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J Clin Oncol. 2006 Nov 20;24(33):5216-22.

C-reactive protein levels, variation in the C-reactive protein gene, and cancer risk: the Rotterdam Study.

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  • 1Department of Epidemiology & Biostatistics, Erasmus University Medical Center, Rotterdam, The Netherlands.



It remains unclear if inflammation itself may induce cancer, if inflammation is a result of tumor growth, or a combination of both exists. The aim of this study was to examine whether C-reactive protein (CRP) levels and CRP gene variations were associated with an altered risk of colorectal, lung, breast, or prostate cancer.


A total of 7,017 participants age > or = 55 years from the Rotterdam Study were eligible for analyses. Mean follow-up time was 10.2 years. High-sensitivity CRP measurements were performed to identify additional values of 0.2 to 1.0 mg/L compared with standard procedures. Genotypes of the CRP gene were determined with an allelic discrimination assay.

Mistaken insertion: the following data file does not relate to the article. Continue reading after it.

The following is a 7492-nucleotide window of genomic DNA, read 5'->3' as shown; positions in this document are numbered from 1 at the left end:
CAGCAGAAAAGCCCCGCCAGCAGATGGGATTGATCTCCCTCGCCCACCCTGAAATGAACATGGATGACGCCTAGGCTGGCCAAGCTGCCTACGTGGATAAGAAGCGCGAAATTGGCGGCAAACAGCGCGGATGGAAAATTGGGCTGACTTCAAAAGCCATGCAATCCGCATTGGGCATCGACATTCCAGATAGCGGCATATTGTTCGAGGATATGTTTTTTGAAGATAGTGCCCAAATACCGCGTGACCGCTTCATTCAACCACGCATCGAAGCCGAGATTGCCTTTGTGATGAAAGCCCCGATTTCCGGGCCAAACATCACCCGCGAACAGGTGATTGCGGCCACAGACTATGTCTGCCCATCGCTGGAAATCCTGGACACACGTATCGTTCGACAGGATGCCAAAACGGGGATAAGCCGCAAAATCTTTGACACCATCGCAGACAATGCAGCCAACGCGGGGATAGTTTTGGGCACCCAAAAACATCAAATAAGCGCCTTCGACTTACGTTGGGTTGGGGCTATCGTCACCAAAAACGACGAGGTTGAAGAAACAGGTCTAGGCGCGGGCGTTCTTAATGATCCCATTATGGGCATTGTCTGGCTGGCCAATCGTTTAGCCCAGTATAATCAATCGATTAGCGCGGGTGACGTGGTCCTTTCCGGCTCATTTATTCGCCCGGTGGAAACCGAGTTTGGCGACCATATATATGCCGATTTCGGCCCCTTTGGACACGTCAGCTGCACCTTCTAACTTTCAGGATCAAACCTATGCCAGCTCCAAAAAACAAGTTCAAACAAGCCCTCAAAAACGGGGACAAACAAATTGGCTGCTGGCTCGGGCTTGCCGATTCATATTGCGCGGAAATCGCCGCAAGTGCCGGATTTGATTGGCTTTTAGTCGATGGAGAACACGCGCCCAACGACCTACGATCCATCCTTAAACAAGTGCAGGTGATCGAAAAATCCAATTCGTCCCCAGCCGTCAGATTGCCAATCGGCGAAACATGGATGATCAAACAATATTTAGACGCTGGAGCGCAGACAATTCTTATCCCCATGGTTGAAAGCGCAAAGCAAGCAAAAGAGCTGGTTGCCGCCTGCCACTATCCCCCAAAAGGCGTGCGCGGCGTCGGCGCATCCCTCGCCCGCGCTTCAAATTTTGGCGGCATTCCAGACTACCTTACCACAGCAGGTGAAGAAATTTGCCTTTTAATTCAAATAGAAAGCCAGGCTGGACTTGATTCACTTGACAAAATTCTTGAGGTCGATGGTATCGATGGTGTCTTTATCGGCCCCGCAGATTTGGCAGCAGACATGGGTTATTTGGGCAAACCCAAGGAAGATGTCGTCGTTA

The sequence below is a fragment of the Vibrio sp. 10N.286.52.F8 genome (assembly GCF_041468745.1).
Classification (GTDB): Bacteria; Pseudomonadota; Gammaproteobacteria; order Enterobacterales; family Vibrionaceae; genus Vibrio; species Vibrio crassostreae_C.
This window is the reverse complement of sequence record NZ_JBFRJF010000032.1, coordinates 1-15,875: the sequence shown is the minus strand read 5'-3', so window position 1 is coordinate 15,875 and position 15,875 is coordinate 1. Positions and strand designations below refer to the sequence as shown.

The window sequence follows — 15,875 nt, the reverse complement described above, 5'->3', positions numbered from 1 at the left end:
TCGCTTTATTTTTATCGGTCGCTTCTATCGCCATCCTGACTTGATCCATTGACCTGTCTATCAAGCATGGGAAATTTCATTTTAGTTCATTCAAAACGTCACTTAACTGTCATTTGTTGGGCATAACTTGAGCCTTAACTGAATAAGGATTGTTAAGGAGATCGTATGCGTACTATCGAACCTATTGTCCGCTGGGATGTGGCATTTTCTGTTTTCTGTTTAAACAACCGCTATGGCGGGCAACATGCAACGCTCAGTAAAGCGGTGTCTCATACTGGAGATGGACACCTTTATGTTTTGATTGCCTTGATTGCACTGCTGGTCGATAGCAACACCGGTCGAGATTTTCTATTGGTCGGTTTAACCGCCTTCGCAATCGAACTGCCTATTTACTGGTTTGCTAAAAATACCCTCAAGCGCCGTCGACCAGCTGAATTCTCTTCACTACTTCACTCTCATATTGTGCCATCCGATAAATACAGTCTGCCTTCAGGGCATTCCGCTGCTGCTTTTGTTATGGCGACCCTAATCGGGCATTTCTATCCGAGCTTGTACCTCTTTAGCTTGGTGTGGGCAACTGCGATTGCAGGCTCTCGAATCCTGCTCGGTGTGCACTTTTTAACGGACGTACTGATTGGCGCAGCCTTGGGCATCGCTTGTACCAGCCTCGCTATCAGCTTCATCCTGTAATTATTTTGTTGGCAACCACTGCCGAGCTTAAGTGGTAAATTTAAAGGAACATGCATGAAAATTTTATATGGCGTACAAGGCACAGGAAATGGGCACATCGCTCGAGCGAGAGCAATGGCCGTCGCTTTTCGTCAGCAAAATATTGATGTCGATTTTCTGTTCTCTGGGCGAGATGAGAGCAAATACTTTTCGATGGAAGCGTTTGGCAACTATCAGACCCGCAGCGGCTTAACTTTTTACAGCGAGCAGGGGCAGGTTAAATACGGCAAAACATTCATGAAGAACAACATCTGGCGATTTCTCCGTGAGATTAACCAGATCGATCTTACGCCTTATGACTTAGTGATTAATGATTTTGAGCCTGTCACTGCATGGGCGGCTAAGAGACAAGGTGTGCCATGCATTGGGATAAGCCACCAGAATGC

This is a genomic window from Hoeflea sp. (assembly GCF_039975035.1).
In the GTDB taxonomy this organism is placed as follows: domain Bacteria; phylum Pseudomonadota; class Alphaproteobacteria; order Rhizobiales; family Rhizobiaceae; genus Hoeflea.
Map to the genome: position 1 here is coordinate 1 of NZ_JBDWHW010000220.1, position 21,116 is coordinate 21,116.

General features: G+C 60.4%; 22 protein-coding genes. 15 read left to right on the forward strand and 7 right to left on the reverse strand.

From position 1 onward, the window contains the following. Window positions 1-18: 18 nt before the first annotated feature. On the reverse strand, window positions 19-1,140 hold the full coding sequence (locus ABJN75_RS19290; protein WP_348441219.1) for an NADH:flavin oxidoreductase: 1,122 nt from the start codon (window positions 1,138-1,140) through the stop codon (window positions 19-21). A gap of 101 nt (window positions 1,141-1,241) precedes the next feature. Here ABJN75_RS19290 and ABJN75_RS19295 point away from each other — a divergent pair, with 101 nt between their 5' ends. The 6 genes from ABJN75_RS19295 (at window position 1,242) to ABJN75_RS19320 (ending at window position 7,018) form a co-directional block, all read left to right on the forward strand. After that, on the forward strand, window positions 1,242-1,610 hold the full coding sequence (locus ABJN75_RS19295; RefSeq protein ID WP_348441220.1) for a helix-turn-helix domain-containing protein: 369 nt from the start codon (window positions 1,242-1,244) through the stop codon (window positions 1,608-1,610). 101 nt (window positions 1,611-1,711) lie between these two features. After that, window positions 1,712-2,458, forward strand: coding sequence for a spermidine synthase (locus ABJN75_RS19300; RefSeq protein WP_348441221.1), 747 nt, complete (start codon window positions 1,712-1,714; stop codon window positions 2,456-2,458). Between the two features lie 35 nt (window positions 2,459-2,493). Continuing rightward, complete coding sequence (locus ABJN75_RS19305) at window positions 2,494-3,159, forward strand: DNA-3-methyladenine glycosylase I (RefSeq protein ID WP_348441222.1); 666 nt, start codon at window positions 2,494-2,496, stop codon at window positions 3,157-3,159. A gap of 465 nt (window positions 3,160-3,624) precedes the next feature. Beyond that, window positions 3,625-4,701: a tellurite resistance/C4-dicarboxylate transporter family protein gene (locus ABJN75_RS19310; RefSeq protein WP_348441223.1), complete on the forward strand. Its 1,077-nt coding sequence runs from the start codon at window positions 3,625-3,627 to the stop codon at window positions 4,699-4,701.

High levels (> 3 mg/L) of CRP were associated with an increased risk of incident cancer (hazard ratio, 1.4; 95% CI, 1.1 to 1.7) compared with persons with low levels (< 1 mg/L), even after a potential latent period of 5 years was introduced. Although CRP seems to affect several cancer sites, the association was strongest for lung cancer (hazard ratio, 2.8; 95% CI, 1.6 to 4.9). A CRP single nucleotide polymorphism associated with decreased CRP levels was associated with an increased lung cancer risk of 2.6 (95% CI, 1.6 to 4.4) in homozygous carriers.


Baseline CRP levels seem to be a biomarker of chronic inflammation preceding lung cancer, even after subtracting a 5-year latent period. Furthermore, CRP gene variation associated with low CRP blood levels was relatively common in patients with lung cancer. Both chronic inflammation and impaired defense mechanisms resulting in chronic inflammation might explain these results.

[PubMed - indexed for MEDLINE]
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